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How to fight medical identity theft

Karen Haywood Queen

If your credit card or bank account is hijacked, it can ding your credit score and be a hassle to correct while fraudsters run up bills in your name.

When your medical identity is stolen, the stakes rise. Not only is your credit on the line, but also your health, as identity thieves get services or drugs that become part of your medical history. So it is critical that you know the steps to combat the theft.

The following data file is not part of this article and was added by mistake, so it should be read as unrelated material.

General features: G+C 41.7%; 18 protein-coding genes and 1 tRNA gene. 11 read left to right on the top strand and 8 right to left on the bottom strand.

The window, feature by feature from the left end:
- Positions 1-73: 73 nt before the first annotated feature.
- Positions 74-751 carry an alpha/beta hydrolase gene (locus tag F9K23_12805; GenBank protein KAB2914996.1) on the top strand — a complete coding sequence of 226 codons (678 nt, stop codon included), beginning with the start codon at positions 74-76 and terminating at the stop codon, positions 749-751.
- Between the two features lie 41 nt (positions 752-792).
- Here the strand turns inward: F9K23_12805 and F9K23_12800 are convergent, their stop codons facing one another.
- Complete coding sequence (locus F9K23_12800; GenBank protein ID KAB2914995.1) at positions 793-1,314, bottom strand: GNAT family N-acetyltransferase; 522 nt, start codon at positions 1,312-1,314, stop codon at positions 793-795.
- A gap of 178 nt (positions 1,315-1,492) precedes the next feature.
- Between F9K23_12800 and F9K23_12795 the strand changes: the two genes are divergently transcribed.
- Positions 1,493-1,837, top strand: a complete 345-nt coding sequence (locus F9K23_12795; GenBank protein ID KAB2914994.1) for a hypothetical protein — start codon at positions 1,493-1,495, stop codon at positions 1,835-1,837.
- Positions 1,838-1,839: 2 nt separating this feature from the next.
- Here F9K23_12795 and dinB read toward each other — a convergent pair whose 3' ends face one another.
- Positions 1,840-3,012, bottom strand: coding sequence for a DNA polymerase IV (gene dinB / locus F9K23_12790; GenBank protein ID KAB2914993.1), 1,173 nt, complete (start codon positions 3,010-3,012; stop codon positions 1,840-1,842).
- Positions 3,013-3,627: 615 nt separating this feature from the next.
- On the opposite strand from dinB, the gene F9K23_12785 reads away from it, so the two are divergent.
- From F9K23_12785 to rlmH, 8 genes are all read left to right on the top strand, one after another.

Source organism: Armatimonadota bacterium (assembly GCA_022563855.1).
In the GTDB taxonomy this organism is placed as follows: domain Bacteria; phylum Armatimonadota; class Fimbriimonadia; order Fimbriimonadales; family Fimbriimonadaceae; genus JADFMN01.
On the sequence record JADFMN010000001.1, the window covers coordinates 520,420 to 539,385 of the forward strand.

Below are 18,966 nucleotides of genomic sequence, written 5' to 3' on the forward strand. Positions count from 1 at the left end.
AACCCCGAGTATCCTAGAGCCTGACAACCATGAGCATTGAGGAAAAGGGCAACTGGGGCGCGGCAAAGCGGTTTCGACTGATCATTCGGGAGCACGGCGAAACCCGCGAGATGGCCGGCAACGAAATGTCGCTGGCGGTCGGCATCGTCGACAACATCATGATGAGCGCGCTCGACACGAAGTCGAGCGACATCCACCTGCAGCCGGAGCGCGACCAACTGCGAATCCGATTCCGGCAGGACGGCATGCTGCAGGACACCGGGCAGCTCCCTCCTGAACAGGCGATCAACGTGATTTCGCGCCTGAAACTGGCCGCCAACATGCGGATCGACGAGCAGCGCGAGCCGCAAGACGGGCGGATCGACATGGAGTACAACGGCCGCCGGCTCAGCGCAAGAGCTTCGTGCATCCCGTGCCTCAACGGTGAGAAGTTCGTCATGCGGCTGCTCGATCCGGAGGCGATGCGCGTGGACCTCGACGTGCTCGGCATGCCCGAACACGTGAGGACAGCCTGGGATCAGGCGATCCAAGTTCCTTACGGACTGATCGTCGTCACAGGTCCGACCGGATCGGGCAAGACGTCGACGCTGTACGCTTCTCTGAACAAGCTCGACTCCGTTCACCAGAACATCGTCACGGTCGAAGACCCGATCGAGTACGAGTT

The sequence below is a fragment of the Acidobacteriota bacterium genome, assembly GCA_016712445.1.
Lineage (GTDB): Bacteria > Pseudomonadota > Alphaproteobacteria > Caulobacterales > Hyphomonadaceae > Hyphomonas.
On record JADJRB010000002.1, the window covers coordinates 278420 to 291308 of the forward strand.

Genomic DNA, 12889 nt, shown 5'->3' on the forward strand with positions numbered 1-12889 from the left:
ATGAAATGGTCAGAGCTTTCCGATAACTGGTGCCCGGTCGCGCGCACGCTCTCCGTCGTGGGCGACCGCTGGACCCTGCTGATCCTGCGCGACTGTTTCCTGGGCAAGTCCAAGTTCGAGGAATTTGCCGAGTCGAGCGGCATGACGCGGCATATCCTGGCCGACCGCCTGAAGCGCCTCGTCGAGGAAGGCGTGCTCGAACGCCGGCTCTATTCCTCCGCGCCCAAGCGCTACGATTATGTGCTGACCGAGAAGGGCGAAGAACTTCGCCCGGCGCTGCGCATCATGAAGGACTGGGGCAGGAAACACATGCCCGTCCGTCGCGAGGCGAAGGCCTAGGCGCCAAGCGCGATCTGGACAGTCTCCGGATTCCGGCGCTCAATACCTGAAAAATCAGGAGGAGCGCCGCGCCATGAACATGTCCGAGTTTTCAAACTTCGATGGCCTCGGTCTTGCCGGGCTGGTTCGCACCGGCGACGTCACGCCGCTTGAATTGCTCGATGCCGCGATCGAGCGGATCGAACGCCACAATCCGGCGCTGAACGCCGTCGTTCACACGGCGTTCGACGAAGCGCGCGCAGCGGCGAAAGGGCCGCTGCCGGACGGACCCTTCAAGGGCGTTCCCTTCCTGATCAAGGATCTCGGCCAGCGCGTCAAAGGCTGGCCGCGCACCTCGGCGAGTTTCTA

"Medical identity theft steals more than your money and your personal identifiers," says Jim Quiggle, director of communications for the Coalition Against Insurance Fraud in Washington. "The crime can also steal your sense of well-being and impose a shock trauma that can last long after you've cleared up the theft itself."

Medical identity theft involves the misuse of your personal identification, often including health insurance, to obtain treatment, costly medical devices or prescription drugs. Thieves range from organized hacker networks to friends or family members who may use the victim's health insurance as well as their Social Security number and other identifying details. Victims often discover the theft after being dunned for unpaid medical bills, or receiving an insurance company's explanation of benefits form for care they did not receive. (Story continues below.)